When the topic of two-dimensional (2D) materials is presented, more often than not, graphene will be involved in this conversation. Due to its high carrier mobility, impressive strength, thermal and electrical conductivity and overall lightweight nature, this single layer of carbon atoms has become an ideal component of a growing number of applications for a variety of industrial purposes. While graphene is the thinnest and strongest material known to man, its lack of a natural bandgap prevents it from being used for important transistor and optoelectronic devices.
With an atom, electrons are placed in an array of states, which represents their different energy level, momentum and spin. These states then form regions known as bands, and the bandgap therefore describes the regions located between those bands. The importance that the presence of a bandgap plays is evident in understanding the role of semiconductors for optoelectronic devices.
An example of the role of the bandgap in a semiconductor material is in silicon, which is the material of choice for numerous optoelectronic devices, particularly solar cells, whose bandgap is wide enough to allow for the electrons within the material to easily cross the bandgap, following the introduction of photons from visible light into the material. While graphene does not inherently contain this bandgap, there are several ways to engineer a bandgap into this wonder material, however, such measures often reduce the material’s ability to conduct electricity.
In an effort to look towards other 2D materials that closely resemble the properties, structure and fabrication process of graphene, Researchers have found that transition metal dichalcogenides (TMDs), particularly monolayered TMDs, exhibit distinctive electronic and optical properties that have enhanced a number of devices including photodetectors, photovoltaics, thin film transistors and many more. The semiconducting properties of TMDs are largely attributed to their inherent and direct bandgaps of around 1-2eV for monolayer TMDs. Additionally, monolayer TMDs exhibit strong excitonic transitions that allow this material to provide an efficient optical-gain for certain applications, such as nanolasers.
Within a traditional laser, a gain medium is known as the source of the laser’s optical gain that is a result of stimulated emission that is provided from the pumping of energy into the cavity from an external source. The development of efficient nanolasers has been a project of interest for numerous Researchers, however, there remains a clear lack in developing an efficient gain medium that does not compromise the energy efficiency and overall size of the device in which it is placed.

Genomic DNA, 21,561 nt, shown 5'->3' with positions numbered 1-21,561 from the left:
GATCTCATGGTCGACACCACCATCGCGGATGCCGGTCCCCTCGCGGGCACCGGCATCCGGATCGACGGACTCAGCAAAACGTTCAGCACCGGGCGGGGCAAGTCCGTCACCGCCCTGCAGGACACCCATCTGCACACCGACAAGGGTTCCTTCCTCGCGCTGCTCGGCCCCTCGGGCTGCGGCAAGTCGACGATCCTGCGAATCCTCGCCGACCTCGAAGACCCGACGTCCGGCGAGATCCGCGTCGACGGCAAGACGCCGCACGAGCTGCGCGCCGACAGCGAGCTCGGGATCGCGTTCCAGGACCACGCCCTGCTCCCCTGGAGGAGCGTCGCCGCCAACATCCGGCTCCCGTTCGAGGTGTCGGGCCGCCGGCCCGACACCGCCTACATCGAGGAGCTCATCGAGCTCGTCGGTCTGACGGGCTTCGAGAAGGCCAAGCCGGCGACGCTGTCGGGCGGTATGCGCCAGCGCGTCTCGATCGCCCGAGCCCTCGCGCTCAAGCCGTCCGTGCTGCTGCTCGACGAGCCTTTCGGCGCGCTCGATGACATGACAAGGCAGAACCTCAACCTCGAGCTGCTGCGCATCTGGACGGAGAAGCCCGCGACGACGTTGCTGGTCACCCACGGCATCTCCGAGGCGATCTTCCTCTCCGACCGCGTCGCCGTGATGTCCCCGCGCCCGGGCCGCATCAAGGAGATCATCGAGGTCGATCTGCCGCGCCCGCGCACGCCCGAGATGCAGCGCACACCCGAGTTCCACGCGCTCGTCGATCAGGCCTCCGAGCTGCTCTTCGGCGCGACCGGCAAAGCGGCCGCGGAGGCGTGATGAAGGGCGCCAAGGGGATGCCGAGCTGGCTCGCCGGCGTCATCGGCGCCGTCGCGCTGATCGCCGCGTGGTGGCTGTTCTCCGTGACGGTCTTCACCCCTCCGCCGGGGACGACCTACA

With prospective applications of nanolasers including a potential role as a light source for future photonic systems, detection schemes and integration for highly flexible device displays, nanolasers have previously only been capable of functioning at cryogenic temperatures. The determining factor of this low-temperature operation of nanolasers is associated with the low cavity Q factor of nanolasers, which describes the amount of energy that can be retained within the cavity.
A group of Researchers from the Arizona State University and Tsinghua University in Beijing, China, have recently developed a single-layered nanolaser that is capable of functioning at room temperature. By utilizing a monolayer of TMD material molybdenum ditelluride (MoTe2), a silicon nanobeam cavity enclosed the material to allow for this optimal operation temperature. Within a laser, the two most important components are the gain medium that both produces and amplifies the photons that are providing energy to the material, as well as the cavity that will then trap the acquired photons.
By avoiding the need to cool down the nanolaser material during operation, there is an increase in the amount of energy present within the emitted laser that is no longer lost during this process. Additionally, the excitons present within the MoTe2 material were shown to emit a wavelength that is transparent to the silicon, thereby allowing this newly discovered cavity material to allow for the integration of this well-known semiconductor material into a variety of different electronic and photonic devices.
The Researchers in this study are hopeful that the both thermal and mechanical stress-resistant MoTe2 nanobeam structure will find its useful addition in electrical injection 2D TMD-based lasers, strong-cavity-TMD monolayer coupling physics and valley-spin-polarized lasers.
- “Room-temperature continuous-wave lasing from monolayer molybdenum ditelluride integrated with a silicon nanobeam cavity” Y. Li, J. Zhang, et al. Nature Nanotechnology. (2017). DOI: 10.1038/nnano.2017.128.